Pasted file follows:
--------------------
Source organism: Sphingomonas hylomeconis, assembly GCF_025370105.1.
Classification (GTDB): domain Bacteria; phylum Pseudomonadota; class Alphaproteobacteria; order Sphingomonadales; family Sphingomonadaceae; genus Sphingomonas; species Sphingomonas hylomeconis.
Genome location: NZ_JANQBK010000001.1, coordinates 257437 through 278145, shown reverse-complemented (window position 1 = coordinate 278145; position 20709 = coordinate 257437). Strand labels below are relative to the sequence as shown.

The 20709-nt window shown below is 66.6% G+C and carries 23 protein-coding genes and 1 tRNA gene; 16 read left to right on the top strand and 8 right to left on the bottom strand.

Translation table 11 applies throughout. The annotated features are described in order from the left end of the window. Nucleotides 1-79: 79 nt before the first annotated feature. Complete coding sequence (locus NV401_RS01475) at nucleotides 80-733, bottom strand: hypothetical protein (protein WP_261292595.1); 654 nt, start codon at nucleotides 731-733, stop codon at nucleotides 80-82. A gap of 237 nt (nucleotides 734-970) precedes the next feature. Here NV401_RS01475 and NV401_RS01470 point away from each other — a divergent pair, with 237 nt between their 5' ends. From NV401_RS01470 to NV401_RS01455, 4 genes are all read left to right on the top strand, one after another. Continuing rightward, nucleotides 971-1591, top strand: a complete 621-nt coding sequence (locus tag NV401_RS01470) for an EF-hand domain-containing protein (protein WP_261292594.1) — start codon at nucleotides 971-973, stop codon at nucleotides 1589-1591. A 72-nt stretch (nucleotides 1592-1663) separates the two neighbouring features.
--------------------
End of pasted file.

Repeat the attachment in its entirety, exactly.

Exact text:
Source organism: Sphingomonas hylomeconis, assembly GCF_025370105.1.
Classification (GTDB): domain Bacteria; phylum Pseudomonadota; class Alphaproteobacteria; order Sphingomonadales; family Sphingomonadaceae; genus Sphingomonas; species Sphingomonas hylomeconis.
Genome location: NZ_JANQBK010000001.1, coordinates 257437 through 278145, shown reverse-complemented (window position 1 = coordinate 278145; position 20709 = coordinate 257437). Strand labels below are relative to the sequence as shown.

The 20709-nt window shown below is 66.6% G+C and carries 23 protein-coding genes and 1 tRNA gene; 16 read left to right on the top strand and 8 right to left on the bottom strand.

Translation table 11 applies throughout. The annotated features are described in order from the left end of the window. Nucleotides 1-79: 79 nt before the first annotated feature. Complete coding sequence (locus NV401_RS01475) at nucleotides 80-733, bottom strand: hypothetical protein (protein WP_261292595.1); 654 nt, start codon at nucleotides 731-733, stop codon at nucleotides 80-82. A gap of 237 nt (nucleotides 734-970) precedes the next feature. Here NV401_RS01475 and NV401_RS01470 point away from each other — a divergent pair, with 237 nt between their 5' ends. From NV401_RS01470 to NV401_RS01455, 4 genes are all read left to right on the top strand, one after another. Continuing rightward, nucleotides 971-1591, top strand: a complete 621-nt coding sequence (locus tag NV401_RS01470) for an EF-hand domain-containing protein (protein WP_261292594.1) — start codon at nucleotides 971-973, stop codon at nucleotides 1589-1591. A 72-nt stretch (nucleotides 1592-1663) separates the two neighbouring features.